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Outdoor music events can take place in England from this weekend, government confirms

Indoor “test events” are also set to take place to help plan reopening of venues

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Outdoor gigs, festivals and theatre shows will be able to take place in England from tomorrow (11th July), the government has confirmed. 

Open-air events will be allowed to take place as long as they have "a limited and socially distanced audience" Culture Secretary Oliver Dowden said yesterday in a press briefing. 

In addition, several indoor “test events” are being organised to help formulate a wider plan for the reopening of venues. These events include a performance with the London Symphony Orchestra at St Luke's Church, as well as performances at the London Palladium and Butlin's holiday parks.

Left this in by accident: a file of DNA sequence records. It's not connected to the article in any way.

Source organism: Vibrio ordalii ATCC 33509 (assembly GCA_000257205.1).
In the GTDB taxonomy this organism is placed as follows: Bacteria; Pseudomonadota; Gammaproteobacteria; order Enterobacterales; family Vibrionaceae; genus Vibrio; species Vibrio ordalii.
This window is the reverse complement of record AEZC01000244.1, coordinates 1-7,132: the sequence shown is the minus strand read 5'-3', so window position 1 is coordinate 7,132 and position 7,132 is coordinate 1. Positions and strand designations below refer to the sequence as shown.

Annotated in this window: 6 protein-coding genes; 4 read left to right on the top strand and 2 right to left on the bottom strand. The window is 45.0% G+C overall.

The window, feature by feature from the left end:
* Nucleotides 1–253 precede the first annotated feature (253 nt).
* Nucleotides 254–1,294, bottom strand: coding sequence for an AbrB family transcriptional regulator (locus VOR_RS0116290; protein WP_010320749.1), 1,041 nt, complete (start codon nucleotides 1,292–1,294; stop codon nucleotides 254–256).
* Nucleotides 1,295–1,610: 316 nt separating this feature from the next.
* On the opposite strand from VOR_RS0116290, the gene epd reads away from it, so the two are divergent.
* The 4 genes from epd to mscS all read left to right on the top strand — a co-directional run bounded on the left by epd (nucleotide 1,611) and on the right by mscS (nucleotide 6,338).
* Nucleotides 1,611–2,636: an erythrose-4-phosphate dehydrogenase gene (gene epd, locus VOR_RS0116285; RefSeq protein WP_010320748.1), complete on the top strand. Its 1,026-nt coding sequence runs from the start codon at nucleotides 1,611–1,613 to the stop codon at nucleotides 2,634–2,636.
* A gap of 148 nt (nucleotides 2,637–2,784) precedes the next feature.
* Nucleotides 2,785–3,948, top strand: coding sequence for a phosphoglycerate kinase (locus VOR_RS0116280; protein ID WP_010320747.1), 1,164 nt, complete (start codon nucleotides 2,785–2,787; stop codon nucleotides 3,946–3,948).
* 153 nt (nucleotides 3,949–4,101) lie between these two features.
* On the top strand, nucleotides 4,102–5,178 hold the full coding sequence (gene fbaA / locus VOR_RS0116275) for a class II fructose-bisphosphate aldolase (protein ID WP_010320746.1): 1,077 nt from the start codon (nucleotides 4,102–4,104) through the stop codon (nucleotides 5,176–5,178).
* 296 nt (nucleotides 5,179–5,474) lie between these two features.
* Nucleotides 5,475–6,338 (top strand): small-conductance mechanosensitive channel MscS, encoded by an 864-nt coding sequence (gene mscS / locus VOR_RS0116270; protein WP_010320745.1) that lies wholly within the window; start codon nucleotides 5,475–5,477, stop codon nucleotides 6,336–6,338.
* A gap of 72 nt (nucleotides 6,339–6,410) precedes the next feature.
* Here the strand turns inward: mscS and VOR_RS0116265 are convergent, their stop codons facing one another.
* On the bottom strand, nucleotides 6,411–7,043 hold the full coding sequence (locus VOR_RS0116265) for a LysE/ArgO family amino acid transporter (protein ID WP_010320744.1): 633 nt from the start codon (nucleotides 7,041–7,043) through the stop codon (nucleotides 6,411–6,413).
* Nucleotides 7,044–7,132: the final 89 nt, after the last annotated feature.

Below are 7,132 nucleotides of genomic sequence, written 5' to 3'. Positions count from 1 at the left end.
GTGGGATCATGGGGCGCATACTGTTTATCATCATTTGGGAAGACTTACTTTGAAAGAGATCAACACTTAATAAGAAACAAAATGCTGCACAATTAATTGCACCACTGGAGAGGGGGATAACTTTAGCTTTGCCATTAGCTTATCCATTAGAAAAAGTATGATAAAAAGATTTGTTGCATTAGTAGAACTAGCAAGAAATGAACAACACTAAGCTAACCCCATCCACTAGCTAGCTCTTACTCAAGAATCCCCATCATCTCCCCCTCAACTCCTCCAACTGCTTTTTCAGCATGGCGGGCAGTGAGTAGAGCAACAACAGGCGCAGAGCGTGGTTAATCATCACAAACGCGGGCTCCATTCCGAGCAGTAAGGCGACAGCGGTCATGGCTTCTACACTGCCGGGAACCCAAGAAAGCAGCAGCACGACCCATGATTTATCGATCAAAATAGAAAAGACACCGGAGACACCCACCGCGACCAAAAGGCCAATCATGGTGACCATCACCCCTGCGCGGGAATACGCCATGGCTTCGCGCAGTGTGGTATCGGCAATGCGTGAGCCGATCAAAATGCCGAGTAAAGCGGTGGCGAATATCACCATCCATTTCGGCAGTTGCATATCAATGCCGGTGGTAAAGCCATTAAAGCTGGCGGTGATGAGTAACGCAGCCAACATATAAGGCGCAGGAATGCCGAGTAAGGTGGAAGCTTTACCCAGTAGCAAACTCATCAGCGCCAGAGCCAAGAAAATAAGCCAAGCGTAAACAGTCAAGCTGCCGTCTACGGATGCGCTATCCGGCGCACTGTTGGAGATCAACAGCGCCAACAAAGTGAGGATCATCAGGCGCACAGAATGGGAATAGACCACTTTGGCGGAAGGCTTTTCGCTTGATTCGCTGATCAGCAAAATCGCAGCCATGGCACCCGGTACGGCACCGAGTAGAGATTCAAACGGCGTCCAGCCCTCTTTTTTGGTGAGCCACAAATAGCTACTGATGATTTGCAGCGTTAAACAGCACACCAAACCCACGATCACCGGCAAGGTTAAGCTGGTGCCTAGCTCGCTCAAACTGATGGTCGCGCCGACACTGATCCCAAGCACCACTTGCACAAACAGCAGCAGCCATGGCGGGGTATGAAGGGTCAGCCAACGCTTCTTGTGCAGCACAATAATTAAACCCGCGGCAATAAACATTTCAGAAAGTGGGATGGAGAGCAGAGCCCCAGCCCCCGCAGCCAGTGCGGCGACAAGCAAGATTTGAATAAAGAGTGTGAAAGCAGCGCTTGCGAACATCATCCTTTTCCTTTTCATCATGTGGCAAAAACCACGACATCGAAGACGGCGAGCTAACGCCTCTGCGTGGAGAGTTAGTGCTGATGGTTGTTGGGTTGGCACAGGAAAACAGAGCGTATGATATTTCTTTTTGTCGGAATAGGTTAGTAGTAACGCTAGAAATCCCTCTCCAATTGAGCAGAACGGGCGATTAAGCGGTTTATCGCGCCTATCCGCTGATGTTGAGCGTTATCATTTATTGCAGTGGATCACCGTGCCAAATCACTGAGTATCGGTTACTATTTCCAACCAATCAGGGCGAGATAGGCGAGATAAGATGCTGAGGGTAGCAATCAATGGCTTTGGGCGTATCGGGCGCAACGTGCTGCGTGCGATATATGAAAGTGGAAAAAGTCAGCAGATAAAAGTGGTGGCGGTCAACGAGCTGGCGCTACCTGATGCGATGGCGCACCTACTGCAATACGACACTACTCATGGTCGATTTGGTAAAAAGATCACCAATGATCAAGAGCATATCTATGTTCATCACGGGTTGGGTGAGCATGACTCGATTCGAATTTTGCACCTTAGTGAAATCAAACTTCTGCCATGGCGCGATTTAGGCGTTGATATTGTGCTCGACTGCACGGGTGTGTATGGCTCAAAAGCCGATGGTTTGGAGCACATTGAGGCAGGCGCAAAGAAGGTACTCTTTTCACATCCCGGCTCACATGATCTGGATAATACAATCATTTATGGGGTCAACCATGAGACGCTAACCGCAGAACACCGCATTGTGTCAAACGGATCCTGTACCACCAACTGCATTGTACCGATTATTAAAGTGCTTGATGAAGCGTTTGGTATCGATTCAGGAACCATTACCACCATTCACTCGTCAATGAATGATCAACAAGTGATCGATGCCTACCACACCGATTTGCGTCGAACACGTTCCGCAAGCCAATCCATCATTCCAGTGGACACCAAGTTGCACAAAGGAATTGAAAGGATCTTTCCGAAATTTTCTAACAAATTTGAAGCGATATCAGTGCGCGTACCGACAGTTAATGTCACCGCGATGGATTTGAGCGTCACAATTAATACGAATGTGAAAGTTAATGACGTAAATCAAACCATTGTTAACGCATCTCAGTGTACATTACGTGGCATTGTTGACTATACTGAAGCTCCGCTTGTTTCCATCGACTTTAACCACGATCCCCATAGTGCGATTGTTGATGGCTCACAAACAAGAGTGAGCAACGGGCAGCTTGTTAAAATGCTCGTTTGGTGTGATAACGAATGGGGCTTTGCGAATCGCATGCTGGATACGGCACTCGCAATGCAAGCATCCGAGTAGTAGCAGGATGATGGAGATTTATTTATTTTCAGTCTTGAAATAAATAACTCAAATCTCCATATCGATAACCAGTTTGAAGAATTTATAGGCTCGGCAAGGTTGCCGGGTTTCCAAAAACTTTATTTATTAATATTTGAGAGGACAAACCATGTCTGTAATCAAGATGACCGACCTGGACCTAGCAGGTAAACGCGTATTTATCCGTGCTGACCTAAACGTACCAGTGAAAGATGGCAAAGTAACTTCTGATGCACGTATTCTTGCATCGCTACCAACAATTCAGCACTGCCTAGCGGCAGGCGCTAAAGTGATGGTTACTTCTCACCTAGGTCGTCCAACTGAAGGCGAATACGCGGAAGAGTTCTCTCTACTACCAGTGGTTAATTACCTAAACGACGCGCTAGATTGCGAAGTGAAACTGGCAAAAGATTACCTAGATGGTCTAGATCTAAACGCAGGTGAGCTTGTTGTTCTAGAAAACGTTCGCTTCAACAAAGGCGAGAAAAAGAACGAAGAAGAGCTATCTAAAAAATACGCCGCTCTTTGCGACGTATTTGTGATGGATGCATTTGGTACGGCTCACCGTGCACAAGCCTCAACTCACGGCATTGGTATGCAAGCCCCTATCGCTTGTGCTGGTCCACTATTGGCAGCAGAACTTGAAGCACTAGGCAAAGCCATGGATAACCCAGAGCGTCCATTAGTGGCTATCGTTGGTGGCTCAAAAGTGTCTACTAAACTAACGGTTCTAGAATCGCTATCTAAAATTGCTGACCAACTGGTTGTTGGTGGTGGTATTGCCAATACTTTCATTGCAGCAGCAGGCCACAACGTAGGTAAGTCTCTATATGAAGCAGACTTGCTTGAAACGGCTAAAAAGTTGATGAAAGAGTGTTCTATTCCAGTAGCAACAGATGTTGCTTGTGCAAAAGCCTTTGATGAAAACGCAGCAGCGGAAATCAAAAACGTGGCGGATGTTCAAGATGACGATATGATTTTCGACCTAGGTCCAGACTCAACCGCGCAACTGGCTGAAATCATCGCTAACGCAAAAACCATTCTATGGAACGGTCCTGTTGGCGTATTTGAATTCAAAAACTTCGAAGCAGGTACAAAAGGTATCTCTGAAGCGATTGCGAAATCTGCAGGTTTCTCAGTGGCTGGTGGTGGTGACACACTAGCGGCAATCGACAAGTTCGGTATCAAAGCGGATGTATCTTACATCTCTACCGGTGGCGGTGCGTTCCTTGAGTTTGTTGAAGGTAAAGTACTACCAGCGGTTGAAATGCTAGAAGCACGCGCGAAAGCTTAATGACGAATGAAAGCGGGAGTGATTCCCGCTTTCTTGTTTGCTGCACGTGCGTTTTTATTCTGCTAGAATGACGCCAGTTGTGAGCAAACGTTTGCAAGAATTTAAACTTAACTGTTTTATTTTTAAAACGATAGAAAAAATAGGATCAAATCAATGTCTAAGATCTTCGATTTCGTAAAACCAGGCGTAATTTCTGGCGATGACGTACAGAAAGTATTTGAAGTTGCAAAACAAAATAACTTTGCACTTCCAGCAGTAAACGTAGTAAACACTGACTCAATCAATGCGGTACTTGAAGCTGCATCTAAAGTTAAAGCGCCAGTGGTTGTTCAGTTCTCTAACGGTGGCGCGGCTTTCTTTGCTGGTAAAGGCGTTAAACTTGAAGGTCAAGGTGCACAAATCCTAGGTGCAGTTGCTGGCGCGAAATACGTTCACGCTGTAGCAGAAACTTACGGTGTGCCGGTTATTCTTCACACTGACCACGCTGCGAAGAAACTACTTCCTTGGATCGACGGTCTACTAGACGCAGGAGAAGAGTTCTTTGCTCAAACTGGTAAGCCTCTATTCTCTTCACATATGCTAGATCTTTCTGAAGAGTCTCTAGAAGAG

Dowden has described the move “an important milestone for our performing artists, who have been waiting patiently in the wings since March”. 

"Of course we won't see crowds flooding into their venues, but from 11 July our theatres, operas, dance and music shows can start putting on outdoor performances to socially distant audiences,” he added.

Limited capacity outdoor events will also be required to use electronic ticketing, and punters will be required to give their details, in case they are needed for track and tracing purposes. 

The government has also shared further guidance for people who work in performing arts, including arts organisations, venue operators and participants, which you can find here

This news comes days after Chancellor Rishi Sunak announced a financial package for the arts & culture industries, which included £270m in loans and £880million in grants for music venues, theatres, museums, heritage sites and galleries, to boost the economy amid the coronavirus pandemic. However, no specific support for nightclubs or late night venues has been announced, prompting the The Night Time Industries Association to issue a statement calling for further clarification. 

It marks the third stage of the government’s plan for reopening the live entertainment industry. So far no indication has been given as to when stage four and five might be implemented, which will indoor performances with limited audiences being allowed. 

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